A Garden Design Called Piña Colada

garden design

I had the best conversation with landscape architect Michelle Derviss last week. She has her own design studio and has created many Bay Area gardens, but it’s the one in her own backyard in Novato, CA, that we discussed.

Over a decade ago, Michelle was dealing with some serious health challenges, and needed a place to completely relax and recover. She decided to echo elements of the places she loves to travel to most: the islands of Southeast Asia.

The 12 x 14-foot concrete patio was already in place. It was in rough shape, and probably original to the 1947-built house. Undeterred, Michelle designed right on top of it, covering imperfections with exotic outdoor carpets.

She had a traditional teak Balinese day bed that she had brought back from Bali the year before, and that has become the centerpiece of the garden. It’s soft and plush, upholstered with outdoor fabric and cushy pillows.

Michelle Derviss

The bed, a coffee table and other furnishings are nestled between bromeliads (many of which were bought from the plant table at San Francisco Bromeliad Society meetings), calla lilies, bamboo, and hakonechloa. The garden really is transporting–you feel as if you’re on a tropical vacation moments after walking through the garage. She calls it her Piña Colada garden, because being in the garden feels like a Piña Colada tastes.

As Michelle regained her health, the garden has entertained more and more visitors, and she hosts her friends from the Bromeliad Society as well as the Hortisexuals, a group of Bay Area plant professionals who have been going strong since the 1980s. Michelle welcomes guests desperate to escape the heat, since Novato is a cooler pocket.
I don’t know that you would technically label this a “therapeutic garden” but it has served that function, and has many of the qualities that intentionally-therapeutic gardens have. After all, much of what research has revealed about therapeutic garden design is also common sense.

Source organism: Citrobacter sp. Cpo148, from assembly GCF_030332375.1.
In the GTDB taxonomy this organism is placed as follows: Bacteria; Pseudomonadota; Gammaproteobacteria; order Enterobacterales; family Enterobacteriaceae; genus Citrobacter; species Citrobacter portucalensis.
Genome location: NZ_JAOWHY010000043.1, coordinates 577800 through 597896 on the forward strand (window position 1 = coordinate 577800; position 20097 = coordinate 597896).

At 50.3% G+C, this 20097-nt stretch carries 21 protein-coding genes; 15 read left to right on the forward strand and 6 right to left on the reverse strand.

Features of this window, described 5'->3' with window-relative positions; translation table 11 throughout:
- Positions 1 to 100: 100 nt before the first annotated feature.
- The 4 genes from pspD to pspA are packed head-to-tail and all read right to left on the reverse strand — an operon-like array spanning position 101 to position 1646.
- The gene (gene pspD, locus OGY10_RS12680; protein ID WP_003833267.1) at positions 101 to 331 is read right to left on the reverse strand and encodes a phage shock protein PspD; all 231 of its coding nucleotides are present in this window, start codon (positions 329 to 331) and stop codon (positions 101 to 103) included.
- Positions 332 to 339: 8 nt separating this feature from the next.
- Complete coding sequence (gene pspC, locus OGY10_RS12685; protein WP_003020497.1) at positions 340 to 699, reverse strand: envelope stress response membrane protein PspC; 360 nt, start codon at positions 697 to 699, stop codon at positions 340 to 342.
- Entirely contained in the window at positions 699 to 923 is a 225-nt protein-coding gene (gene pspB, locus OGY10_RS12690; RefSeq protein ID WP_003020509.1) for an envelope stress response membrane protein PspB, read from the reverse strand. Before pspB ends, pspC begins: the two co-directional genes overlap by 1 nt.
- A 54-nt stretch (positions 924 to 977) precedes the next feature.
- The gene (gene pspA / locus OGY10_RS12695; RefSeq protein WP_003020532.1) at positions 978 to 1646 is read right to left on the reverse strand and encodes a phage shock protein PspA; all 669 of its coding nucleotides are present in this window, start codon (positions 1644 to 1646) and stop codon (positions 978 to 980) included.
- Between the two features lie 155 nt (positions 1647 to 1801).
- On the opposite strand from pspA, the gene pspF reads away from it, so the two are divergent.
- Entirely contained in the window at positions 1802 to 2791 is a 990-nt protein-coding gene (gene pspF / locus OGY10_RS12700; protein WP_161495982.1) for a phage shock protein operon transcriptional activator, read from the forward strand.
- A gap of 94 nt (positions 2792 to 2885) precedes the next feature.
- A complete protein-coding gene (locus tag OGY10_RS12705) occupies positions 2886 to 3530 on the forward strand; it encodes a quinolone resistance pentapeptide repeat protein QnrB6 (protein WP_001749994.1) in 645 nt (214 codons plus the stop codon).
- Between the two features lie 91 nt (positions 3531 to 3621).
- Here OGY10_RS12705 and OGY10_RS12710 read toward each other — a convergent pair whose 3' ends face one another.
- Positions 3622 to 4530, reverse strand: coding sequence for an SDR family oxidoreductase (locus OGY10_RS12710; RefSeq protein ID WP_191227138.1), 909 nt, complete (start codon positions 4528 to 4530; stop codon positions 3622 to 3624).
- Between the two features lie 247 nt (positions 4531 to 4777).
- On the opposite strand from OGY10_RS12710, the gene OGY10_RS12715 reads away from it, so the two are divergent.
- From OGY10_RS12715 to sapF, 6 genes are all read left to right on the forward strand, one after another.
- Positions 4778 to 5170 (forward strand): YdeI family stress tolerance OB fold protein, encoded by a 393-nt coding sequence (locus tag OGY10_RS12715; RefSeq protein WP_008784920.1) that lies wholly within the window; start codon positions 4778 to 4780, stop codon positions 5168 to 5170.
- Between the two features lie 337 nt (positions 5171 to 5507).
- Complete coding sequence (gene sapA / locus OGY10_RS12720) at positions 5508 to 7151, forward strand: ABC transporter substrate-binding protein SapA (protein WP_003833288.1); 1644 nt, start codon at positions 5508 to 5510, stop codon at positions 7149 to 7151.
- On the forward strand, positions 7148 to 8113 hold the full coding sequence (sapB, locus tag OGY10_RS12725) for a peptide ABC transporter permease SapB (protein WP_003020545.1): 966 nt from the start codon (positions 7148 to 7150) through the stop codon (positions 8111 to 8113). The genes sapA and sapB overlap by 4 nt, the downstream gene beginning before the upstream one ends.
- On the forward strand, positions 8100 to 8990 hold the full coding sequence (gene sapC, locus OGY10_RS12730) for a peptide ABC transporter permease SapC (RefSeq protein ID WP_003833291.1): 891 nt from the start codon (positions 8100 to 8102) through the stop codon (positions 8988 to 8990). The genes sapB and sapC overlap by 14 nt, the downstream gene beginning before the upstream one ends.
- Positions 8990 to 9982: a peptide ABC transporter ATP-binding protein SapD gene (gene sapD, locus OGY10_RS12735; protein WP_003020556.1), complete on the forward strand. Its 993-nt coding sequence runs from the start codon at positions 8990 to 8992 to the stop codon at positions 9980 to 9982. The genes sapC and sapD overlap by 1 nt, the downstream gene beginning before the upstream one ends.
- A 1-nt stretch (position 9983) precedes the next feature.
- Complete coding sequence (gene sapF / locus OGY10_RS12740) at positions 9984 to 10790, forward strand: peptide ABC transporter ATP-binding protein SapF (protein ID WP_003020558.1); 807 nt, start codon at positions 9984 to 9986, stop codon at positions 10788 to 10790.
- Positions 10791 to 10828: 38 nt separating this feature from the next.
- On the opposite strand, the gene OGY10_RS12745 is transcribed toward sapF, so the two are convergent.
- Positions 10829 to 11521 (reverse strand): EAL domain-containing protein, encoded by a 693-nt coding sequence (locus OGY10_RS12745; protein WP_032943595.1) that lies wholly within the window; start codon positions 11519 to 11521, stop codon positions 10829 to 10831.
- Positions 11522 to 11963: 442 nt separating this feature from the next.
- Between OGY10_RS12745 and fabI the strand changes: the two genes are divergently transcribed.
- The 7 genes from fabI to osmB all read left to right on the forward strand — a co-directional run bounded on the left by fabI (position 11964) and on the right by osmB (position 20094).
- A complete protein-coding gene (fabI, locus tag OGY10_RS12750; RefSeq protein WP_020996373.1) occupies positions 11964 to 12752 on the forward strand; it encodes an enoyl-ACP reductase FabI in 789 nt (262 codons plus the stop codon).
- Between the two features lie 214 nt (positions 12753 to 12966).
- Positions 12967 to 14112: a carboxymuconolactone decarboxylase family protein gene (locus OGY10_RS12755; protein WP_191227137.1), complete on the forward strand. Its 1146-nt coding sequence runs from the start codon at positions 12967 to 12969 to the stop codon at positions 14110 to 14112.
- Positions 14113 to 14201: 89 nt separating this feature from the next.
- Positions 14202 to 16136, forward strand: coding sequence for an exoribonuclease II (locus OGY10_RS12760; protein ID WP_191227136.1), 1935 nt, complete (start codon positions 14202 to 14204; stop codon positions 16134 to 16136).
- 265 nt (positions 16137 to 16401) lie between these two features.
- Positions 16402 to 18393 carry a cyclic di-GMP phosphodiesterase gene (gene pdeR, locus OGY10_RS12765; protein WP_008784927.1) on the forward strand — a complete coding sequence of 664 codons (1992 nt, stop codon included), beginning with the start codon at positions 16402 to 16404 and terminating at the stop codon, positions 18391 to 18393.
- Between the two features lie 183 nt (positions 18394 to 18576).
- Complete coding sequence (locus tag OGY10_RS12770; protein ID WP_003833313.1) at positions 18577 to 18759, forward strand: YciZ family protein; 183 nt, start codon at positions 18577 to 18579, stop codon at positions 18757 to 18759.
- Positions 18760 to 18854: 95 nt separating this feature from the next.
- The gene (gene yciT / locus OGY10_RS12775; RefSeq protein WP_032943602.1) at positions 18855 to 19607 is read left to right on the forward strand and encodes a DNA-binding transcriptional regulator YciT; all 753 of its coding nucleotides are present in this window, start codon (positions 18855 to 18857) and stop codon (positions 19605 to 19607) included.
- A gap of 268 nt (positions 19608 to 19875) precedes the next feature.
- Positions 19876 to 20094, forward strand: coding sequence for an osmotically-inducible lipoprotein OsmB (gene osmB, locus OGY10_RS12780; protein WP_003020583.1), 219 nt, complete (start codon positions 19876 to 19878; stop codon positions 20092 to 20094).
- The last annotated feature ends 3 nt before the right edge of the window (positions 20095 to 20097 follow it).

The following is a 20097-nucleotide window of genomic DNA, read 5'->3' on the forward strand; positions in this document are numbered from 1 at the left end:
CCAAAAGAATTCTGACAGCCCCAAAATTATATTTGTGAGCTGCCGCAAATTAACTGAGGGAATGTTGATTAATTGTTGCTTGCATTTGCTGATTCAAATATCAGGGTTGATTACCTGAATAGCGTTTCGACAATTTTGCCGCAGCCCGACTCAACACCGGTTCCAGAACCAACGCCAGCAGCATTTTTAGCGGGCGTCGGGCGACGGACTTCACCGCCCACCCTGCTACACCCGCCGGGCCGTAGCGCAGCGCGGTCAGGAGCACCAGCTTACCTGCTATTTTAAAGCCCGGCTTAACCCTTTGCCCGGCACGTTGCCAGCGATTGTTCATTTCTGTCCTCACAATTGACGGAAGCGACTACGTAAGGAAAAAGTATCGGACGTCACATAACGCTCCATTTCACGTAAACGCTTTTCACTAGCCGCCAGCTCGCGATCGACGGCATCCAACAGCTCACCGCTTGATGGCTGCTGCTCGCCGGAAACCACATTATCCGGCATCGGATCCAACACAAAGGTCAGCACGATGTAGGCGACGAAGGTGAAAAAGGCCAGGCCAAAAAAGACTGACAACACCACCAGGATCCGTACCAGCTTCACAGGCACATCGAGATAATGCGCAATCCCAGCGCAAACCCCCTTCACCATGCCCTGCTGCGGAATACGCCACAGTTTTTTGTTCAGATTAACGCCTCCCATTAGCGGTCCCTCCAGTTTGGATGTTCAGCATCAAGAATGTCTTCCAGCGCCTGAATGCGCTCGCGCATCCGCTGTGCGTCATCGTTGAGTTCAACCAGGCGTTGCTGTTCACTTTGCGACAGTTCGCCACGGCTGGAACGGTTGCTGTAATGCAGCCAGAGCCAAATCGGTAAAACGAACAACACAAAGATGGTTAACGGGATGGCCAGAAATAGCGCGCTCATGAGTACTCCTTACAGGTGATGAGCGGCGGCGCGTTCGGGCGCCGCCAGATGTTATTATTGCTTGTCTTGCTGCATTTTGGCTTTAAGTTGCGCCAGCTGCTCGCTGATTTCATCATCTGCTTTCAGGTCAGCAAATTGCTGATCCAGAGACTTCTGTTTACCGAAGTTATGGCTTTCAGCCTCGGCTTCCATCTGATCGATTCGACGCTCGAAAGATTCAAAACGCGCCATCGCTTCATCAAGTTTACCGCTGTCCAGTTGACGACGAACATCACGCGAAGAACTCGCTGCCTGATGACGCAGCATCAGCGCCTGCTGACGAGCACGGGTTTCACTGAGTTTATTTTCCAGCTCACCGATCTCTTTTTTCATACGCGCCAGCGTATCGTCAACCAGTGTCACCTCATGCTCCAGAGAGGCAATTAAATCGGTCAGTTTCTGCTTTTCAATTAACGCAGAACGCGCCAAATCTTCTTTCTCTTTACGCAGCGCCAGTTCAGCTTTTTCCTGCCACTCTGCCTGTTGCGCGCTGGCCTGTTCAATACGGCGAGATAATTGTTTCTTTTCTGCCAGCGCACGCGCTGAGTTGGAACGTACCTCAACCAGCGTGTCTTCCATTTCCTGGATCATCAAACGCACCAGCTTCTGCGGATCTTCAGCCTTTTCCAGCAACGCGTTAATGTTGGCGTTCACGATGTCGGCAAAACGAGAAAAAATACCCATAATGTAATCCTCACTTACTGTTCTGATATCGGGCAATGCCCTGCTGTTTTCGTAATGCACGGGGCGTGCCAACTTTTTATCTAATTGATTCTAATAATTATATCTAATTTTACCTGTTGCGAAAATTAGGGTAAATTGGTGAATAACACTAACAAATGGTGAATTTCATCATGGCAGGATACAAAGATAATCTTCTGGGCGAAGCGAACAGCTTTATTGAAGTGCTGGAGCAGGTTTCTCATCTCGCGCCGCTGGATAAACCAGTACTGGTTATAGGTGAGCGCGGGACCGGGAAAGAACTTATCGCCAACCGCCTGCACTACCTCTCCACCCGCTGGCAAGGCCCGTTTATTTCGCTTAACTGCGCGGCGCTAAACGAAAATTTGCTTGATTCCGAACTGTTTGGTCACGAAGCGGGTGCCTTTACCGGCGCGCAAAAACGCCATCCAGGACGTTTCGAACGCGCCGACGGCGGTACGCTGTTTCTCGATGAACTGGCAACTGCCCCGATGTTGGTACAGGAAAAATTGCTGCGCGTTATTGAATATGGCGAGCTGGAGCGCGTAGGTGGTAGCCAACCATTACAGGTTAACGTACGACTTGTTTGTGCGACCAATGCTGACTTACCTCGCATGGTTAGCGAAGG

A few traits noted by the Therapeutic Landscapes Network:

  • Plenty of shade
  • A sense of safety and security
  • Easily navigable walking surfaces
  • Lush plantings
  • A wide variety of flora
  • A plethora of seating
  • Spaces that allow for quiet contemplation
  • Positive distractions such as water

Are you interested in therapeutic garden design? Read this article about a San Antonio garden designed for wounded soldiers who have returned to the states.

Do you look to your garden as an oasis or an escape for healing? Please share your thoughts below!

Sarah Ristorcelli

Sarah Ristorcelli is a writer and editor with 20 years of experience in publishing and communications. As Director of Business Development at Orlando Content Marketing, she has focused her attention on digital communications and marketing development for landscape designers and garden-related products.

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[…] a decade ago, when Michelle Derviss was dealing with some serious health challenges, she created a garden for herself where she could relax and recover. She already knew when the rest of us are catching on to: that […]

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